Fiscal Policy, Inequality, and Poverty in Iran: Assessing the Impact and Effectiveness of Taxes and Transfers

By Ali Enami (PhD Candidate, Department of Economics, Tulane University), Nora Lustig (Samuel Z. Stone Professor of Latin American Economics, Tulane University; director of the Commitment to Equity institute; nonresident fellow of Center for Global Development and Inter-American Dialogue), and Alireza Taqdiri.

http://d.repec.org/n?u=RePEc:tul:ceqwps:48&r=ara

Policy Brief

In December 2010, Iran’s government replaced its energy and bread subsidies with a lump-sum cash transfer known as the Targeted Subsidy Program (TSP) (Guillaume et. al. 2011). The transfer was set at about $40 (current 2011 dollars) per person per month for all Iranians, including children of any age. The government justified this reform on two main grounds: the high fiscal burden of the energy subsidies, which amounted to 20% of GDP in 2010 (or $70 billion US dollars), and the fact that fiscal resources disproportionately were benefitting the non-poor (Guillaume et. al. 2011; Salehi-Isfahani et al. 2015). In this paper, we examine the components of Iran’s fiscal system in general and TSP in particular in order to evaluate the impact and effectiveness of each component in reducing inequality and poverty. We pay a special attention to TSP, because of its important role in reducing inequality and poverty, and through simulation we show how it could have a greater impact if it is targeted better toward the lower deciles of income distribution.

Fiscal incidence analyses usually rely on estimating the effect of taxes and transfers on various indicators of inequality and poverty. What is generally missing in these studies is to put these estimation in a proper context. Given the size of taxes raised and transfers, is a 0.02 Gini points reduction in inequality or 5% percentage points reduction in poverty headcount ratio big or small? The simple solution, which is to divide these values by the size of the corresponding tax or transfer is not correct. Many inequality and poverty indicators do not have a linear relationship with the size of programs and, therefore, big programs appear to have a lower “bang for the buck” than they actually have. Therefore, in our study not only we measure the impact of various components of Iran’s fiscal system on inequality and poverty, but also we use a proper set of effectiveness indicators to determine how successful various taxes and transfers are in achieving their maximum potential.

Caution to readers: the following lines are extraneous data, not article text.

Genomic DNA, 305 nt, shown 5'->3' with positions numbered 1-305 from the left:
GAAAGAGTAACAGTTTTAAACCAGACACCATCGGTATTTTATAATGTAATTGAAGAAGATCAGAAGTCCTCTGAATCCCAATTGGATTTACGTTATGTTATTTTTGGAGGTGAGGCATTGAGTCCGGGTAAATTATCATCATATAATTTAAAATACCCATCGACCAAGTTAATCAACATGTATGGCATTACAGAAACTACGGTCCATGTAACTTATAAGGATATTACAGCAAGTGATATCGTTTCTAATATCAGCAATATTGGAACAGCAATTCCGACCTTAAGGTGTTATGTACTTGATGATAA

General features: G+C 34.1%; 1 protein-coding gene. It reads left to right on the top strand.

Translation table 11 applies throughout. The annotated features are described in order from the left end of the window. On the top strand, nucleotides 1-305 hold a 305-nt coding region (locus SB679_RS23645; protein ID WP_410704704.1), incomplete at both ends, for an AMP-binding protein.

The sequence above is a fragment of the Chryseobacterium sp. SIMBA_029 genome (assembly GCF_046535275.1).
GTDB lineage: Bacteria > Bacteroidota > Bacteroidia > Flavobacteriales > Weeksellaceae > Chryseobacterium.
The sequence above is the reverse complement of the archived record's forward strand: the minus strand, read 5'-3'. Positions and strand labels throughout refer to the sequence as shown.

To measure the contribution of taxes and transfers to fiscally-induced changes in inequality and poverty, we use the marginal contribution approach (Lambert, 2001; Enami, Lustig, and Aranda, forthcoming). By this method, the contribution of a tax or a transfer to a change in inequality is measured by comparing the existing fiscal system to a counter-factual that excludes the tax (or transfer) of interest. For example, the marginal contribution of direct taxes to reducing inequality is measured by comparing the Gini of the system with direct taxes to the Gini of the same system without direct taxes. One also can think of this counter-factual as having the tax or transfer replaced with an alternative tax or transfer of the same size but with no effect on inequality or poverty. This approach is superior to using progressivity indicators (such as the Kakwani index) for determining whether a tax (or transfer) is inequality-increasing (or decreasing). That is because standard progressivity indicators can yield the wrong prediction, in terms of the impact of a particular intervention, when the number of fiscal instruments is greater than one. When a fiscal system is composed of multiple taxes and transfers (strictly, more than one), a progressive tax (or transfer) can actually increase inequality and a regressive tax (transfer) can reduce inequality.